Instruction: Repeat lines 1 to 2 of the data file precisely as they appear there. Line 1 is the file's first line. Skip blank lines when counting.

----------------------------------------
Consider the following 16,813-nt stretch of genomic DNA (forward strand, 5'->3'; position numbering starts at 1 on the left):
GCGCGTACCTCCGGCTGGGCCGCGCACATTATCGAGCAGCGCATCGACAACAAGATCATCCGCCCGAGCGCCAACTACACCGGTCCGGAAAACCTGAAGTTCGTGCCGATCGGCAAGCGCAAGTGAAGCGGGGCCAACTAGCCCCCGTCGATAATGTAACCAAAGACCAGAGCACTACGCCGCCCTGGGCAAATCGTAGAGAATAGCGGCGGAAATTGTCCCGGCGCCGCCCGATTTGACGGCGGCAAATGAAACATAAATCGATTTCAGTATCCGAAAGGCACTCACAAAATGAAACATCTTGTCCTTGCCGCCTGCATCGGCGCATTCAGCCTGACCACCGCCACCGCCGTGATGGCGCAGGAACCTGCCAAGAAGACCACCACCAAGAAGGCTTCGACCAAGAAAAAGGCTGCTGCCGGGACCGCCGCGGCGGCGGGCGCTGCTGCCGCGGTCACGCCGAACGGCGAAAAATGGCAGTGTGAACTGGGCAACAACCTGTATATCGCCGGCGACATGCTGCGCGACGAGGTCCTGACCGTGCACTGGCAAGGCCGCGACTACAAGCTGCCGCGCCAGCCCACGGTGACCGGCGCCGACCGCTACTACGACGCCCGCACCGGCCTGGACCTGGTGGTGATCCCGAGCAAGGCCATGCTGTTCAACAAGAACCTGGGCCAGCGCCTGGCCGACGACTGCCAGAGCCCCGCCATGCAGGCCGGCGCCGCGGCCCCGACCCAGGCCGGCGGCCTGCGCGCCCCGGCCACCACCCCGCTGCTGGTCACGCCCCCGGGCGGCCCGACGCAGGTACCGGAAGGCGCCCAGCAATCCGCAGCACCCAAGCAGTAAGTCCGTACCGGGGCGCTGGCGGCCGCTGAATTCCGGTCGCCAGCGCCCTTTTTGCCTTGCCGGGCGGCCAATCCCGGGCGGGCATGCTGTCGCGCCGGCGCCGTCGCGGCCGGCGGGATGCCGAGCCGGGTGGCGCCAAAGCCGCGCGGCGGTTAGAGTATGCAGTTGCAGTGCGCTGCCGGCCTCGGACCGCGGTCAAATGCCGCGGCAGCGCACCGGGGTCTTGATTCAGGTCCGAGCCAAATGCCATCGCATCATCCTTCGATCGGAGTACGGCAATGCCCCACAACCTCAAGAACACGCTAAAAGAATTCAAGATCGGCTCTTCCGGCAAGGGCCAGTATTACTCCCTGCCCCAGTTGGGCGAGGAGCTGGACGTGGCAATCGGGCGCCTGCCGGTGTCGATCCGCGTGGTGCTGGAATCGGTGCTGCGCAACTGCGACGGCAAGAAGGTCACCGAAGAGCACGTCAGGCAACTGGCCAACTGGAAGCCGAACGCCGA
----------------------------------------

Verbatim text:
Consider the following 16,813-nt stretch of genomic DNA (forward strand, 5'->3'; position numbering starts at 1 on the left):
GCGCGTACCTCCGGCTGGGCCGCGCACATTATCGAGCAGCGCATCGACAACAAGATCATCCGCCCGAGCGCCAACTACACCGGTCCGGAAAACCTGAAGTTCGTGCCGATCGGCAAGCGCAAGTGAAGCGGGGCCAACTAGCCCCCGTCGATAATGTAACCAAAGACCAGAGCACTACGCCGCCCTGGGCAAATCGTAGAGAATAGCGGCGGAAATTGTCCCGGCGCCGCCCGATTTGACGGCGGCAAATGAAACATAAATCGATTTCAGTATCCGAAAGGCACTCACAAAATGAAACATCTTGTCCTTGCCGCCTGCATCGGCGCATTCAGCCTGACCACCGCCACCGCCGTGATGGCGCAGGAACCTGCCAAGAAGACCACCACCAAGAAGGCTTCGACCAAGAAAAAGGCTGCTGCCGGGACCGCCGCGGCGGCGGGCGCTGCTGCCGCGGTCACGCCGAACGGCGAAAAATGGCAGTGTGAACTGGGCAACAACCTGTATATCGCCGGCGACATGCTGCGCGACGAGGTCCTGACCGTGCACTGGCAAGGCCGCGACTACAAGCTGCCGCGCCAGCCCACGGTGACCGGCGCCGACCGCTACTACGACGCCCGCACCGGCCTGGACCTGGTGGTGATCCCGAGCAAGGCCATGCTGTTCAACAAGAACCTGGGCCAGCGCCTGGCCGACGACTGCCAGAGCCCCGCCATGCAGGCCGGCGCCGCGGCCCCGACCCAGGCCGGCGGCCTGCGCGCCCCGGCCACCACCCCGCTGCTGGTCACGCCCCCGGGCGGCCCGACGCAGGTACCGGAAGGCGCCCAGCAATCCGCAGCACCCAAGCAGTAAGTCCGTACCGGGGCGCTGGCGGCCGCTGAATTCCGGTCGCCAGCGCCCTTTTTGCCTTGCCGGGCGGCCAATCCCGGGCGGGCATGCTGTCGCGCCGGCGCCGTCGCGGCCGGCGGGATGCCGAGCCGGGTGGCGCCAAAGCCGCGCGGCGGTTAGAGTATGCAGTTGCAGTGCGCTGCCGGCCTCGGACCGCGGTCAAATGCCGCGGCAGCGCACCGGGGTCTTGATTCAGGTCCGAGCCAAATGCCATCGCATCATCCTTCGATCGGAGTACGGCAATGCCCCACAACCTCAAGAACACGCTAAAAGAATTCAAGATCGGCTCTTCCGGCAAGGGCCAGTATTACTCCCTGCCCCAGTTGGGCGAGGAGCTGGACGTGGCAATCGGGCGCCTGCCGGTGTCGATCCGCGTGGTGCTGGAATCGGTGCTGCGCAACTGCGACGGCAAGAAGGTCACCGAAGAGCACGTCAGGCAACTGGCCAACTGGAAGCCGAACGCCGA